We should all know that everything concerning our culture, custom and tradition is not idolatrous, evil, devilish and satanic. The culture of Igbo man is highly significant and wonderful if well understood and studied. With my experiences in most places I have delivered lectures on CHRISTIANITY AND CULTURE/TRADITION, I discovered that our people out of ignorance and dogmatic doctrines they received from the Church see anything Igbo as evil, heathen, local, devilish, occult, satanic, sinful, ritualistic, idolatrous anti-Christian Faith. Such obnoxious belief and conclusion must stop. Truly, Christianity has her roles to play in our life while culture of the people must be respected and upheld. Our culture and tradition should not be intimidated, humiliated, subjugated, subdued, overcome and overpowered by mere wishful thinking and wispy attempts. Culture and tradition of the people can only be served or substituted through healthy dialogue, interactions, integrations and convictions and not through confrontations, oppositions and conflicts.
Church must respect the good culture and customs of the people so that the people in return will appreciate and venerate the Church. For, Church to have strong base and evangelize well, it must be people-oriented and good culture-driven Church must never fight the locals that accommodate her and disestablish their culture, and disgorges all the people of the locality that practice such culture into refuse dump. Church must tread softly and subtly in her desired bid to change any age long culture of a people that has permeated into their nerves and arteries. For, any outright discard and flushing away of such deep-rooted culture might attract yellow or even red card to the Church. We must watch it before the bubble bursts, for it is not yet too late for the Church to retreat and reposition their theological and scriptural think-tank for proper evangelization and her attendant results.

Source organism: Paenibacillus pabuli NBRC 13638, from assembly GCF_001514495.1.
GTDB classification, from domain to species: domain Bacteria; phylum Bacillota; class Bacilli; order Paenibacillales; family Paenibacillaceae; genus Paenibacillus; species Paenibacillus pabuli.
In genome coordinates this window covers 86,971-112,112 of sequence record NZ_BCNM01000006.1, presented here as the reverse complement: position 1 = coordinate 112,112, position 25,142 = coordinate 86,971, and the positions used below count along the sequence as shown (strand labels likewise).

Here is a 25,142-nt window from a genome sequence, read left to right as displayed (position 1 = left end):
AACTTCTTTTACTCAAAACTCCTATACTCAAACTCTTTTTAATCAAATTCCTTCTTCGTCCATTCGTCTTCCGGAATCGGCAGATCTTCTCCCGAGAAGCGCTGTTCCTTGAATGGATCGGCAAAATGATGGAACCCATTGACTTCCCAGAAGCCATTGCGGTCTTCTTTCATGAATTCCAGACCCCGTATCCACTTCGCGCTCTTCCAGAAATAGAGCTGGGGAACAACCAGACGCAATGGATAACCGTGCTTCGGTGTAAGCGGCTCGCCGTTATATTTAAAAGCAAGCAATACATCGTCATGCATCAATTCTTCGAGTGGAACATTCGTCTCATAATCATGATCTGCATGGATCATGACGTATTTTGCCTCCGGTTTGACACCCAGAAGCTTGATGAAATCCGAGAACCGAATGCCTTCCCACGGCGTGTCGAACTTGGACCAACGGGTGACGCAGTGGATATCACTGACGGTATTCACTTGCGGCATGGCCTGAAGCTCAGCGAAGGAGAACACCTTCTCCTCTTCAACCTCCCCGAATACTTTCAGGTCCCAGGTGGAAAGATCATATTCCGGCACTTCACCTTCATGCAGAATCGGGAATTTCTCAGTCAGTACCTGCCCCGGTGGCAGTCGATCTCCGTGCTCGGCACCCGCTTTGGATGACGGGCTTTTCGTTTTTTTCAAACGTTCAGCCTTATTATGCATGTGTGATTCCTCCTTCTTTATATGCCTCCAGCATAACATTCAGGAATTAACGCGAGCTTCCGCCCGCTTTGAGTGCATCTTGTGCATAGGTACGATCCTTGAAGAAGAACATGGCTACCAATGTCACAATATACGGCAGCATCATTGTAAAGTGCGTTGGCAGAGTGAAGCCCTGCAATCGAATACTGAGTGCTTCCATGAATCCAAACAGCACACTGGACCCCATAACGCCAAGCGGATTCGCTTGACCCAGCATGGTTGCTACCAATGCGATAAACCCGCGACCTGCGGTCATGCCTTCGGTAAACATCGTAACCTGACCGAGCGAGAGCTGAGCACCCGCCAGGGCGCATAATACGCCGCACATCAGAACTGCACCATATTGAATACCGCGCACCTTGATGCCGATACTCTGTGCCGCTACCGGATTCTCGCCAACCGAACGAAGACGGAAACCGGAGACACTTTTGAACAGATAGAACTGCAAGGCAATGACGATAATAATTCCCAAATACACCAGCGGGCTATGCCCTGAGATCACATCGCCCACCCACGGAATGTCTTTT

Every Christian in this life irrespective of his/her denomination, must learn from the life and times of the most charismatic Pope of this century, and the most dynamic Catholic Pope that ever lived and reigned in this generation. Whom am I talking about? I am talking about the most highly loved, cherished and respected Pope, POPE JOHN PAUL II. When Pope John Paul II was reigning, he dismantled and buried that obsolete and archaic practice of segregations and superiority notion and inclinations by the Church by visiting some great religions of the world and their leaders, thereby promoting practical ecumenism. By that wise godly move by Pope John II, he made the world to realize that we are all children of God, and we must see ourselves as so. That is why when he died, the entire world was thrown into mourning and was even clamouring for him to be made SAINT. When Pope John II was alive, he was an epitome of humility, love, knowledge and Christ-like life. When he died, his life and the mission he lived and died for, were highly celebrated by the entire world, who uptill today feel that he is still ‘alive’ The present day clergy and the Church should learn and emulate the superb and superlative characteristics of this real ‘Man of God’, for he lived and carried out his religious works on earth according to the dictates of his calling and anointing.